This is a wonderfully done true crime story of a murder in England in 1860. If that were all, we'd have an eminently enjoyable book. But this is also a social commentary and a history of the early detective story: you'll learn how and when the words "clueless" and "sleuth" entered the language, for example. You have a horrible murder of a 3-year-old boy in a manor house in the country. The outside doors, windows, and gates are all locked--and also, unusual for us nowadays, many of the interior doors were locked as well--preventing access to the larder, cellar, drawing-room, etc. So suspicion perforce falls upon the family and servants. This is before the days of forensic science--so it isn't even clear whether the child was killed by stabbing, throat-cutting, suffocation, or drowning. The local constabulary in this west England area are inadequate to the task in what very quickly becomes a sensationalist case, and so a detective from London is called in to investigate.
Detectives are new, only a couple of decades old, as are detective stories. Detective-Inspector Jonathan Whicher is Scotland Yard's best investigator (at the time, there weren't all that many). The child's family is not very well liked in the area, and the family itself has many unsavory secrets--including insanity. Summerscale relates Whicher's detective work and his growing fixation upon a 16-year-old sister. But what makes all of this particularly enjoyable is how Summerscale relates the sensationalism in the press, the plethora of theories as to the murder, the coming-forth of outsiders to confess, the initial belief in Whicher's abilities (followed by growing disbelief). There are wonderful descriptions of the detective novels of the time--including ones with female detectives--the public appetite for these stories, and the additions to the language (you'll see where clue/clew comes from). The child's nanny slept in the room with the child, who was taken during the night. Charles Dickens was one of the numerous people who put forth the theory that the child had discovered his father in bed with the nanny and had been killed to prevent him telling Mama. Actual solutions, however, were not readily forthcoming.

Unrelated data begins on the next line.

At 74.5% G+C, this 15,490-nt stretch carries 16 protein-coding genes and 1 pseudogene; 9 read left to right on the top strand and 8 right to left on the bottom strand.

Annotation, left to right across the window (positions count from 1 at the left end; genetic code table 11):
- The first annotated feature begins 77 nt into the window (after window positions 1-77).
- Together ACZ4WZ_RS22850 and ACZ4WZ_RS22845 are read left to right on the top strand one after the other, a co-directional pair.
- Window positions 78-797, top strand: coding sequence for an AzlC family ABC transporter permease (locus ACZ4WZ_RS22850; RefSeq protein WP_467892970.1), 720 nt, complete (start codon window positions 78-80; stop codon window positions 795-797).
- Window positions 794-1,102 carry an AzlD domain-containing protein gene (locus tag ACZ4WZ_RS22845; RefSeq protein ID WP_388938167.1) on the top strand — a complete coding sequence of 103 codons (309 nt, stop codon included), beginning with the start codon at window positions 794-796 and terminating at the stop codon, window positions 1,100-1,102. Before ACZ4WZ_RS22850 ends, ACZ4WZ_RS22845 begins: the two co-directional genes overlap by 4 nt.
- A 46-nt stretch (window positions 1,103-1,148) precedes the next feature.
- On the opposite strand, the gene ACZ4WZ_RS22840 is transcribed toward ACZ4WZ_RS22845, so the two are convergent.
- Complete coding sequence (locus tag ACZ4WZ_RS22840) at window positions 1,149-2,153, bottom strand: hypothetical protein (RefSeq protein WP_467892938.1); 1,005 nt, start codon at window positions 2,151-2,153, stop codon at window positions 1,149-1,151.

Whicher fell out of favor in the public eye--but he did pop up again in the other sensational case of the era--the Tichborne Claimant. (Hopefully, Summerscale will turn her prodigious talents to that case next). So what you get here is a fascinating view of the early days of detectivedom (if that's a word), the detective in fact and fiction, and the public's taste in literature. The book reads like a good detective novel, with well-portrayed characters: there are arrests, trials, maps, drawings, and photographs. A great book indeed!